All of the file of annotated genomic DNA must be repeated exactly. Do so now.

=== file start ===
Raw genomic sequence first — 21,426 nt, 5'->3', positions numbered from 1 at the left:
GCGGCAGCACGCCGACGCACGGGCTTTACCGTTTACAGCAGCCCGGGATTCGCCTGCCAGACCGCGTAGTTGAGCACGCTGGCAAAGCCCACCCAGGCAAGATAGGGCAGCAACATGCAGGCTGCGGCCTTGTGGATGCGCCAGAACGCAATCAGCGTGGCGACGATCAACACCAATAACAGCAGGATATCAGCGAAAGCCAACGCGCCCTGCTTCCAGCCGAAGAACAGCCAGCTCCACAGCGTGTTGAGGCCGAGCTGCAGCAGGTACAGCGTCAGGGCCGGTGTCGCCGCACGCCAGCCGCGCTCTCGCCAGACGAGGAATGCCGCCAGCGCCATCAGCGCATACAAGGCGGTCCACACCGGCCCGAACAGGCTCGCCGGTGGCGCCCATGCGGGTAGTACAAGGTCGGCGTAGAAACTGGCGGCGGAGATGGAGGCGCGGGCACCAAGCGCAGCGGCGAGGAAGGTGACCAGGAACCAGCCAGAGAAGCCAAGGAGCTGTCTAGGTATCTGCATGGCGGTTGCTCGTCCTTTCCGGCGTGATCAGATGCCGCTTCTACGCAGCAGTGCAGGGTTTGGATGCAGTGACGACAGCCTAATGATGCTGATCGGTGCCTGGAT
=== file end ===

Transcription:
Raw genomic sequence first — 21,426 nt, 5'->3', positions numbered from 1 at the left:
GCGGCAGCACGCCGACGCACGGGCTTTACCGTTTACAGCAGCCCGGGATTCGCCTGCCAGACCGCGTAGTTGAGCACGCTGGCAAAGCCCACCCAGGCAAGATAGGGCAGCAACATGCAGGCTGCGGCCTTGTGGATGCGCCAGAACGCAATCAGCGTGGCGACGATCAACACCAATAACAGCAGGATATCAGCGAAAGCCAACGCGCCCTGCTTCCAGCCGAAGAACAGCCAGCTCCACAGCGTGTTGAGGCCGAGCTGCAGCAGGTACAGCGTCAGGGCCGGTGTCGCCGCACGCCAGCCGCGCTCTCGCCAGACGAGGAATGCCGCCAGCGCCATCAGCGCATACAAGGCGGTCCACACCGGCCCGAACAGGCTCGCCGGTGGCGCCCATGCGGGTAGTACAAGGTCGGCGTAGAAACTGGCGGCGGAGATGGAGGCGCGGGCACCAAGCGCAGCGGCGAGGAAGGTGACCAGGAACCAGCCAGAGAAGCCAAGGAGCTGTCTAGGTATCTGCATGGCGGTTGCTCGTCCTTTCCGGCGTGATCAGATGCCGCTTCTACGCAGCAGTGCAGGGTTTGGATGCAGTGACGACAGCCTAATGATGCTGATCGGTGCCTGGAT